What to Wear for an Interview
Getting a first job or internship is harder than it used to be. You’ve spent hours perfecting your resume and cover letter sending it out to the world. Now you finally have an interview lined up. But you get to the morning of, and you discover the one thing you didn’t think of: How do you dress for the job interview?
Before you have that sartorial meltdown, let me just assure you that with a few simple guidelines, you can be dressed for success at any internship or job interview.
I’ve been in the fashion industry for a couple decades and have rescued more than a few fashion emergencies. So, if it takes less than 30 seconds to make a first impression, then I can show you in less than five minutes how to make that impression a good one.
The New Rules of Interview Fashion
Maybe your personal stylist (okay, your mom) told you to always wear a suit and tie to an interview if you’re a guy, or a skirt suit and heels if you’re a girl. While that’s still generally pretty good advice, workplace fashion has become a lot more casual in the past twenty years. Not all industries require or even give you bonus points for showing up in your Sunday best.
So here’s the new rule of thumb:
Research the company ahead of time, find out what people wear there, and target to dress a little better than that.
What’s a little better?
Let’s say you’re trying to land an internship or entry-level job at a creative or tech company, where typically you’ll want to go more casual. Even if everyone working there wears jeans and t-shirts, that doesn’t mean you should show up like that for your interview.
Instead, if you’re a guy, you might try a gingham or patterned shirt and a nice pair of slacks. For the girls, you have more options, but my advice is to go with a pant suit. Just remember that although you want to show your personality, you don’t want to wear anything too bright. The guys might finish off the outfit with a pair of nice brown or black loafers, or for the girls some low- to mid-style heels in a classic color.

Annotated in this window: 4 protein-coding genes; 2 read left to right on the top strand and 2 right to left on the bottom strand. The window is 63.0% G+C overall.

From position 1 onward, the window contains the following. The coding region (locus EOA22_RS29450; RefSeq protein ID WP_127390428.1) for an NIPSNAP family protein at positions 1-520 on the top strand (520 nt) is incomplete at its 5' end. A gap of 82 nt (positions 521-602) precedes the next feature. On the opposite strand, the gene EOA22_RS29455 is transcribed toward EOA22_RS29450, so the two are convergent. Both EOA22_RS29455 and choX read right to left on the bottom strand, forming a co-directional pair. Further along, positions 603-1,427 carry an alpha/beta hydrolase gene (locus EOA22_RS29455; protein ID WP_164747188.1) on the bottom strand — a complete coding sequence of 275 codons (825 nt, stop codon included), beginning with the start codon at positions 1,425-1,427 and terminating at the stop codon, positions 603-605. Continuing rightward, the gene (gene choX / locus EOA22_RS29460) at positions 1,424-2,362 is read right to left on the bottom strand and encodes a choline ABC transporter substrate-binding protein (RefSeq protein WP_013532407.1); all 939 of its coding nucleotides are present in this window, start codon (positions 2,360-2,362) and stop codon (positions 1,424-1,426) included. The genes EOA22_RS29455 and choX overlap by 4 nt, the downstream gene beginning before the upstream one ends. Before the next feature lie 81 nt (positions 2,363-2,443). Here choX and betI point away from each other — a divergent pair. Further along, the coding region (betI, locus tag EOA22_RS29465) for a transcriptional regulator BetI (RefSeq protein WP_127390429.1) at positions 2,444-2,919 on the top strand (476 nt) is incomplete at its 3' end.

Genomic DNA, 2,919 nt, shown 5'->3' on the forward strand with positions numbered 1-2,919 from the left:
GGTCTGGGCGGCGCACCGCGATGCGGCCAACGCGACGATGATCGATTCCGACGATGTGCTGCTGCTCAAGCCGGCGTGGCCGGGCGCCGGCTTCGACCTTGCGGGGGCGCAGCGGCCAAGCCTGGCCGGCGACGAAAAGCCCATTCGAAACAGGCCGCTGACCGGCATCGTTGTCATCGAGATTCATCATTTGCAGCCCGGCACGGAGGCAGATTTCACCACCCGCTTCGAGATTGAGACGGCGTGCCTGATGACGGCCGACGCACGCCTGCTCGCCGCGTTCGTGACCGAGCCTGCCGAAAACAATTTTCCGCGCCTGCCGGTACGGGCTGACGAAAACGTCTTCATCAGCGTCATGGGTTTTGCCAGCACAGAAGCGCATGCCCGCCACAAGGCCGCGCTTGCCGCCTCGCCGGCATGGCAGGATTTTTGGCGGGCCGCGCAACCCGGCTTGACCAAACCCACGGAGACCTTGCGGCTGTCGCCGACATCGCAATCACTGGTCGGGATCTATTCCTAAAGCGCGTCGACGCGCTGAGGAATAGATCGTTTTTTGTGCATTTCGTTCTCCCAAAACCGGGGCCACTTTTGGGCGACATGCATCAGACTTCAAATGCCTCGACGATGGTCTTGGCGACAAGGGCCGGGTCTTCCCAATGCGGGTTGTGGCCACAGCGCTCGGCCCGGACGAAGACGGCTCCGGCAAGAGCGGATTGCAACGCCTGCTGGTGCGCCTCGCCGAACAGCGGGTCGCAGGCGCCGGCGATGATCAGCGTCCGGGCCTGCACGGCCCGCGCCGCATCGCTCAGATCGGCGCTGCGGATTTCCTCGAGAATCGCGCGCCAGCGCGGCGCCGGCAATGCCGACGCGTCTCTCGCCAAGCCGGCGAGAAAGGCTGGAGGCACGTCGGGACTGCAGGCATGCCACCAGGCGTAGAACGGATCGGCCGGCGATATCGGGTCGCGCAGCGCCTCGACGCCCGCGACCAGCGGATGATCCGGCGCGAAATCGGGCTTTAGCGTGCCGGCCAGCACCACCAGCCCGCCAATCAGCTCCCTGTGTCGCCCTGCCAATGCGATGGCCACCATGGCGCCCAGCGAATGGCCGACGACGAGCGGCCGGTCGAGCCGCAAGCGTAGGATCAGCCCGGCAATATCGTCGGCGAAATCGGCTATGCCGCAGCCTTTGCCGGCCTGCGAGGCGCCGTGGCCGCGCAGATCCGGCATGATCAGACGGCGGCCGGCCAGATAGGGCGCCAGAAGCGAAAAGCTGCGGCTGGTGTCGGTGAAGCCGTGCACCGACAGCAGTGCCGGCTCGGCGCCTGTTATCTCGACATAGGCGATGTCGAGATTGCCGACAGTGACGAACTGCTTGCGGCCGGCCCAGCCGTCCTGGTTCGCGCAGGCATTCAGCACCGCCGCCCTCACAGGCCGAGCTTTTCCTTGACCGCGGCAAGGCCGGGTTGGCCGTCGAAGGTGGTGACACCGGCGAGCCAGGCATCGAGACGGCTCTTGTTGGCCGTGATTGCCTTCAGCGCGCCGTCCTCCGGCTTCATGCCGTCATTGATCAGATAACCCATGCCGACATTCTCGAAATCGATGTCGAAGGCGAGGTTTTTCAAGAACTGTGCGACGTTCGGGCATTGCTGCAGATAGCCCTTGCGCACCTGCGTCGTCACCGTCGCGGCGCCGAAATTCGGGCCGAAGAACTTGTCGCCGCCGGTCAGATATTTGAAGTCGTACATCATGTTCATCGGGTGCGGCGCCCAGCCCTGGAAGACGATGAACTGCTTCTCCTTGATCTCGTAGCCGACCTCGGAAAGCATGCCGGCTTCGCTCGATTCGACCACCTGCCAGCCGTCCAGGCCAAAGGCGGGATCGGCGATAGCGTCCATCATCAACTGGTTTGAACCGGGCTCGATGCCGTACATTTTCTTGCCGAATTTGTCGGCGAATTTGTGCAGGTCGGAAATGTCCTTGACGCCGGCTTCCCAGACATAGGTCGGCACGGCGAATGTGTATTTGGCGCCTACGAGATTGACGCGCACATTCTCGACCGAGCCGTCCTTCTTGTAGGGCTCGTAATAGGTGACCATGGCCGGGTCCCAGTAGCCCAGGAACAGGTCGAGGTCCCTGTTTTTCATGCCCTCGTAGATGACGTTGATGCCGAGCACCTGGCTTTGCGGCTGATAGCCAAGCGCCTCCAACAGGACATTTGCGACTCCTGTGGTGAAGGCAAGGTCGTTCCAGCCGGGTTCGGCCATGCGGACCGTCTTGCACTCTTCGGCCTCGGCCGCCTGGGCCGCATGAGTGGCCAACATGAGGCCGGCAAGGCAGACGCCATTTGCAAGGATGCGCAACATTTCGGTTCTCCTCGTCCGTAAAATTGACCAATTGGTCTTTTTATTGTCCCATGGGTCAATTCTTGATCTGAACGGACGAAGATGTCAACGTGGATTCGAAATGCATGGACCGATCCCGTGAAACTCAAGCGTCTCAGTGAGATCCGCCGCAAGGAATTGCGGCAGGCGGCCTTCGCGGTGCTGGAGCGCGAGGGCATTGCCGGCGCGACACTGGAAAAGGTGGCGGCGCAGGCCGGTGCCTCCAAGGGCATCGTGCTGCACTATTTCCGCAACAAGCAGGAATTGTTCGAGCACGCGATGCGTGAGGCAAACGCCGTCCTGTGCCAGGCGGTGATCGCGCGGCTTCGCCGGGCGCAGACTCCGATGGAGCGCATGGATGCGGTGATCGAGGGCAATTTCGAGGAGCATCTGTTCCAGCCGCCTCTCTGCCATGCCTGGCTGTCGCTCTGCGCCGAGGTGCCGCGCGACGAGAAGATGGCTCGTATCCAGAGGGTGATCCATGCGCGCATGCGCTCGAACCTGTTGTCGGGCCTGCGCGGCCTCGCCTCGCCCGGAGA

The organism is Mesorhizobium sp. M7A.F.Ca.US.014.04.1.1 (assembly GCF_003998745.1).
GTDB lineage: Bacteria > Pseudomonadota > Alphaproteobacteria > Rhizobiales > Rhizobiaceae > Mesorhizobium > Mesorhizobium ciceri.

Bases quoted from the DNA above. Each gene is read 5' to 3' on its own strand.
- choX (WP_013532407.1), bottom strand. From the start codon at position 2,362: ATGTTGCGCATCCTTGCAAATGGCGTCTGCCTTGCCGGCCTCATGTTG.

Also take your cues from the industry and location of your target company. If you’re interviewing in a professional environment like a financial firm on Wall Street, then you should definitely wear a suit. You’ll likely find that companies on the West Coast have more casual dress codes, but there are exceptions everywhere, so do your homework.
The Spectrum of Business Fashion
Think of your options as a spectrum from casual (e.g. jeans and t-shirts) on one end to business casual (e.g. khakis and a polo), all the way to business professional (e.g. suit and tie) on the other end. If the company you’re applying to has a casual dress code, then step up your wardrobe to the next level.
Here’s a killer tip to help you easily move up or down the spectrum on the fly:
Always bring a jacket, or for the girls possibly a cardigan. The versatile blue or black blazer can go with just about any outfit and (bonus!): it’s easy to slip off and tuck away if you get the vibe once you’re at your interview that you’re overdressed. You can go from business casual to casual without breaking a sweat.